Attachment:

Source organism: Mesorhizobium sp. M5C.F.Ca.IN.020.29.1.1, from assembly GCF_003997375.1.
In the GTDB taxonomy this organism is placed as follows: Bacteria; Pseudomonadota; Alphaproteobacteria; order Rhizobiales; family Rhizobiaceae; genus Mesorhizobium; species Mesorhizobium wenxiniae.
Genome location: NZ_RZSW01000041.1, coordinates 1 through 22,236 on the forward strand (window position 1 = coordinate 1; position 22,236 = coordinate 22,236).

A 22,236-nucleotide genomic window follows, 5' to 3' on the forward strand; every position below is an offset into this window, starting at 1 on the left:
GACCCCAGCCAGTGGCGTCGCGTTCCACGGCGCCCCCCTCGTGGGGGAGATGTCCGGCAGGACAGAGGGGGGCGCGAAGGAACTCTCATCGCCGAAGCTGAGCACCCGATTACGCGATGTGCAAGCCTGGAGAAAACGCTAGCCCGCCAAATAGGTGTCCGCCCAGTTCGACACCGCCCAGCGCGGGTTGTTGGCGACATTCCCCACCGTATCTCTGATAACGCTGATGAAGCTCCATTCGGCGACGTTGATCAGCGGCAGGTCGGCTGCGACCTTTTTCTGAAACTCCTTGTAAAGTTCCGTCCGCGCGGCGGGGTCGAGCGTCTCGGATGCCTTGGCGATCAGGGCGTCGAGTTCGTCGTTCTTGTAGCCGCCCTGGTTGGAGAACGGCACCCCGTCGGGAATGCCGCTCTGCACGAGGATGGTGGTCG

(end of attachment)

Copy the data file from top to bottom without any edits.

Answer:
Source organism: Mesorhizobium sp. M5C.F.Ca.IN.020.29.1.1, from assembly GCF_003997375.1.
In the GTDB taxonomy this organism is placed as follows: Bacteria; Pseudomonadota; Alphaproteobacteria; order Rhizobiales; family Rhizobiaceae; genus Mesorhizobium; species Mesorhizobium wenxiniae.
Genome location: NZ_RZSW01000041.1, coordinates 1 through 22,236 on the forward strand (window position 1 = coordinate 1; position 22,236 = coordinate 22,236).

A 22,236-nucleotide genomic window follows, 5' to 3' on the forward strand; every position below is an offset into this window, starting at 1 on the left:
GACCCCAGCCAGTGGCGTCGCGTTCCACGGCGCCCCCCTCGTGGGGGAGATGTCCGGCAGGACAGAGGGGGGCGCGAAGGAACTCTCATCGCCGAAGCTGAGCACCCGATTACGCGATGTGCAAGCCTGGAGAAAACGCTAGCCCGCCAAATAGGTGTCCGCCCAGTTCGACACCGCCCAGCGCGGGTTGTTGGCGACATTCCCCACCGTATCTCTGATAACGCTGATGAAGCTCCATTCGGCGACGTTGATCAGCGGCAGGTCGGCTGCGACCTTTTTCTGAAACTCCTTGTAAAGTTCCGTCCGCGCGGCGGGGTCGAGCGTCTCGGATGCCTTGGCGATCAGGGCGTCGAGTTCGTCGTTCTTGTAGCCGCCCTGGTTGGAGAACGGCACCCCGTCGGGAATGCCGCTCTGCACGAGGATGGTGGTCG